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I have an abstract class called VehicleInfoFetcher which returns information asynchronously from a WebClient via this method:

public override async Task<DTOrealtimeinfo> getVehicleInfo(string stopID);

I'd like to combine the results of two separate instances of this class, running each in parallel before combining the results. This is done within a third class, CombinedVehicleInfoFetcher (also itself a subclass of VehicleInfoFetcher)

Here's my code - but I'm not quite convinced that it's running the tasks in parallel; am I doing it right? Could it be optimized?

 public class CombinedVehicleInfoFetcher : VehicleInfoFetcher
    {
        public HashSet<VehicleInfoFetcher> VehicleInfoFetchers { get; set; }

        public override async Task<DTOrealtimeinfo> getVehicleInfo(string stopID)
        {
            // Create a list of parallel tasks to run
            var resultTasks = new List<Task<DTOrealtimeinfo>>();
            foreach (VehicleInfoFetcher fetcher in VehicleInfoFetchers)
                resultTasks.Add(fetcher.getVehicleInfo(stopID, stopID2, timePointLocal));

            // run each task
            foreach (var task in resultTasks)
                await task;

            // Wait for all the results to come in
            await Task.WhenAll(resultTasks.ToArray());

            // combine the results
            var allRealtimeResults = new List<DTOrealtimeinfo>( resultTasks.Select(t => t.Result)  );
            return combineTaskResults(allRealtimeResults);
        }

        DTOrealtimeinfo combineTaskResults(List<DTOrealtimeinfo> realtimeResults)
        {
             // ...


            return rtInfoOutput;
        }

    }

Edit

Some very helpful answers, here is a re-written example to aid discussion with usr below:

       public override async Task<object> combineResults()
        {
            // Create a list of parallel tasks to run
            var resultTasks= new List<object>();
            foreach (AnotherClass cls in this.OtherClasses)
                resultTasks.Add(cls.getResults() );

            // Point A - have the cls.getResults() methods been called yet?

            // Wait for all the results to come in
            await Task.WhenAll(resultTasks.ToArray());

            // combine the results
             return new List<object>( resultTasks.Select(t => t.Result)  );
        }
    }
share|improve this question

1 Answer 1

up vote 2 down vote accepted

Almost all tasks start out already started. Probably, whatever fetcher.getVehicleInfo returns is already started. So you can remove:

        // run each task
        foreach (var task in resultTasks)
            await task;

Task.WhenAll is faster and has better error behavior (you want all exceptions to be propagated, not just the first you happen to stumble upon).

Also, await does not start a task. It waits for completion. You have to arrange for the tasks to be started separately, but as I said, almost all tasks are already started when you get them. This is best-practice as well.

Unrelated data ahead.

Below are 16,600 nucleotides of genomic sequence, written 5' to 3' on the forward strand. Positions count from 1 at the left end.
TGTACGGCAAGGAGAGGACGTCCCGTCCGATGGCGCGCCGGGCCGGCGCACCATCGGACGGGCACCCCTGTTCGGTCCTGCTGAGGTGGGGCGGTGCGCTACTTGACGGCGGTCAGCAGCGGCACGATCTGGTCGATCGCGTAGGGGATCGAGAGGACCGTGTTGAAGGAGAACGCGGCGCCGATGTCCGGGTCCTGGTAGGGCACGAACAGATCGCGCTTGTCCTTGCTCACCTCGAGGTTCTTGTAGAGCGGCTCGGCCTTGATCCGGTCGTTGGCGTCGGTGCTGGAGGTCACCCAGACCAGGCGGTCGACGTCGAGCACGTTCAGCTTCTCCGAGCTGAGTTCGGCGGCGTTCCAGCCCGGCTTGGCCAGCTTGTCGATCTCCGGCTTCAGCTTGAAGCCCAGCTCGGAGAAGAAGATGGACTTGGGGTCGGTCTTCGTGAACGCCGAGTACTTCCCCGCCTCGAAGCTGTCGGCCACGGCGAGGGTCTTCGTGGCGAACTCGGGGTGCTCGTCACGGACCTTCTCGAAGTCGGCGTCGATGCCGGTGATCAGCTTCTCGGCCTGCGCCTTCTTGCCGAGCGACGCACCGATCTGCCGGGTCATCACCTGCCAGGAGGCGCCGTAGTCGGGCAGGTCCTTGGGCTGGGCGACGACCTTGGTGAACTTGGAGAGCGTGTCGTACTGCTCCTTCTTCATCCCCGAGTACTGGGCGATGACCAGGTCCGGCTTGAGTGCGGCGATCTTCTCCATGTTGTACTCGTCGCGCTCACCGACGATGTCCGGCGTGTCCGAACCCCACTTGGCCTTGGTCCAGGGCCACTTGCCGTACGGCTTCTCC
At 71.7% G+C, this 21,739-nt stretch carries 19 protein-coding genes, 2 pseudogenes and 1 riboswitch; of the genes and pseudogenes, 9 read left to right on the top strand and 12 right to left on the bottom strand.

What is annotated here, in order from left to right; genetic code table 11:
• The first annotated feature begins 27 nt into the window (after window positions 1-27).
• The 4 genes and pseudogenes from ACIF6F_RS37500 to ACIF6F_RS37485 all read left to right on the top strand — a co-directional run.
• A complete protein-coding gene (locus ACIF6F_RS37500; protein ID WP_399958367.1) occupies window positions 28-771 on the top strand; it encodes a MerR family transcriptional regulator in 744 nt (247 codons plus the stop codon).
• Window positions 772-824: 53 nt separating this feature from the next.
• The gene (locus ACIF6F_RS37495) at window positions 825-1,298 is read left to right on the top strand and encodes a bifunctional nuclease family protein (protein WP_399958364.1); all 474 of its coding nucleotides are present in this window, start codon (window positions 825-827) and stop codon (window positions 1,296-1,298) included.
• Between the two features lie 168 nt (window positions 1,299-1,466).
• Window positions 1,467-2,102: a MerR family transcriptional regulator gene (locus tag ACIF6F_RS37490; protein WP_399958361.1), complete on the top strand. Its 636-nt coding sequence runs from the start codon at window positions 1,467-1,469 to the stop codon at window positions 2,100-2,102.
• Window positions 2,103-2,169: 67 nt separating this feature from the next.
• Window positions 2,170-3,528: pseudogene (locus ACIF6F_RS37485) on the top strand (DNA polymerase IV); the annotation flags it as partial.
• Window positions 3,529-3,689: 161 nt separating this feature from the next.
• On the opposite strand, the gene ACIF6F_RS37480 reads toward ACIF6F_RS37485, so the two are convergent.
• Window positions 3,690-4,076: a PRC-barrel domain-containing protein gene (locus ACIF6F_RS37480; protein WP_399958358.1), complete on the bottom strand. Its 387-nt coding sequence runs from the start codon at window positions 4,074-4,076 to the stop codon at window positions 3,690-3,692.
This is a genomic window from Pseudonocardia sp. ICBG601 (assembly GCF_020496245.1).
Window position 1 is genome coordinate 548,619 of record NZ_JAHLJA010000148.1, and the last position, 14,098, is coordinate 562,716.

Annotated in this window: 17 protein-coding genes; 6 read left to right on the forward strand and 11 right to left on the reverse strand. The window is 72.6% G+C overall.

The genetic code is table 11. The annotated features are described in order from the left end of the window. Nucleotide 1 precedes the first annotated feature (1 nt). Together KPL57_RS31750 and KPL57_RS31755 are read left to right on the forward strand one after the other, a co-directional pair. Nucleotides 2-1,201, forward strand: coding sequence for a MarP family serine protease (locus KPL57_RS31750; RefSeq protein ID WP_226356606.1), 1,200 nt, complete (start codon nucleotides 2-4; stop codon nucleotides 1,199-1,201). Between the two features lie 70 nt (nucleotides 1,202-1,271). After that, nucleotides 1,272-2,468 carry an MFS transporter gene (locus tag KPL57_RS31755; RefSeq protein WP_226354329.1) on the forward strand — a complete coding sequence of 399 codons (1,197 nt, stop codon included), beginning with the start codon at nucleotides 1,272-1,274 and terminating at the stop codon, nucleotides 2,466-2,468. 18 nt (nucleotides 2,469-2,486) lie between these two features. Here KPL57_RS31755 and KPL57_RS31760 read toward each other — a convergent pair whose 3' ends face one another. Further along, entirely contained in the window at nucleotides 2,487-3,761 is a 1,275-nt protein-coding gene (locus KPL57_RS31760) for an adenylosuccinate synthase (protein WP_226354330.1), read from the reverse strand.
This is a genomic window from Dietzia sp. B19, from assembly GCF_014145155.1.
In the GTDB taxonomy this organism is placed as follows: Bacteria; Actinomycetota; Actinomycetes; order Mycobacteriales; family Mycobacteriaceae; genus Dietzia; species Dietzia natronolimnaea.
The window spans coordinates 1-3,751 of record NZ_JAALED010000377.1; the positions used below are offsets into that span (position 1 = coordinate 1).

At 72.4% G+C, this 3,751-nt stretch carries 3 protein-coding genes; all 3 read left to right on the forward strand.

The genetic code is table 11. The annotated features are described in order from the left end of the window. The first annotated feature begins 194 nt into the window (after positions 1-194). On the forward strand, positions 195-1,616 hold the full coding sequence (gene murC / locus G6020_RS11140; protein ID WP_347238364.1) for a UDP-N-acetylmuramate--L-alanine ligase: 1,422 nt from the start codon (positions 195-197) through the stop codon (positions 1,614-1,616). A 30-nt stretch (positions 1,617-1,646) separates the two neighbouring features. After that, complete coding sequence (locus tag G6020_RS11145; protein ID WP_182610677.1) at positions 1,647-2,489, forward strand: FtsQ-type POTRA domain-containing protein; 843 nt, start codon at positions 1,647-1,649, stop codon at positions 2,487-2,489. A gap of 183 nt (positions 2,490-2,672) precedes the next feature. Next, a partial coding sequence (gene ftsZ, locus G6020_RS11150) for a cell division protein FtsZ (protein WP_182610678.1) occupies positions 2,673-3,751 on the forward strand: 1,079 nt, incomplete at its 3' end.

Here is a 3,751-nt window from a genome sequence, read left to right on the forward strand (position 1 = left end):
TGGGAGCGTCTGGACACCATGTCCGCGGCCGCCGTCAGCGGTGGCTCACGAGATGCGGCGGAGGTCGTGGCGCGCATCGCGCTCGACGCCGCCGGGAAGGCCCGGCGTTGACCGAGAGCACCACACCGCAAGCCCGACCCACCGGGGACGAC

To help our discussion in the comments:

Task Test1() { return new Task(() => {}); }
Task Test2() { return Task.Factory.StartNew(() => {}); }
Task Test3() { return new FileStream("").ReadAsync(...); }
Task Test4() { return new TaskCompletionSource<object>().Task; }
  1. Does not "run" when returned from the method. Must be started. Bad practice.
  2. Runs when returned. Does not matter what you do with it, it is already running. Not necessary to add it to a list or store it somewhere.
  3. Already runs like (2).
  4. The notion of running does not make sense here. This task will never complete although it cannot be explicitly started.
share|improve this answer
    
I'm still confused. You say that await doesn't start Tasks, but if I was to put the single line await getVehicleInfo("foo"); this would start the task, right? –  Carlos P Jul 26 '13 at 13:33
    
No, the task was already started. await would then only continue execution once the task was done. Try this: await new TaskCompletionSource<object>().Task. This will never complete because the task never finishes.; Sidenote: await does not introduce concurrency/threads. Maybe this is the misundestanding you're having? All it does is "logically wait" for completion. –  usr Jul 26 '13 at 13:34
    
If you don't say await the task will still run concurrently. –  usr Jul 26 '13 at 13:38
    
OK, but if I remove the lines you suggest, then at what point in code execution are the (child) getVehicleInfo methods called? Is it when they're added to resultTasks or is it at Task.WhenAll ? –  Carlos P Jul 26 '13 at 13:43
1  
Glad I helped you but I think there is still one misunderstanding: The list has nothing to do with starting the tasks. You seem not to be able to accept the notion that you do not have to start the task yourself... Not sure why. –  usr Jul 26 '13 at 14:09

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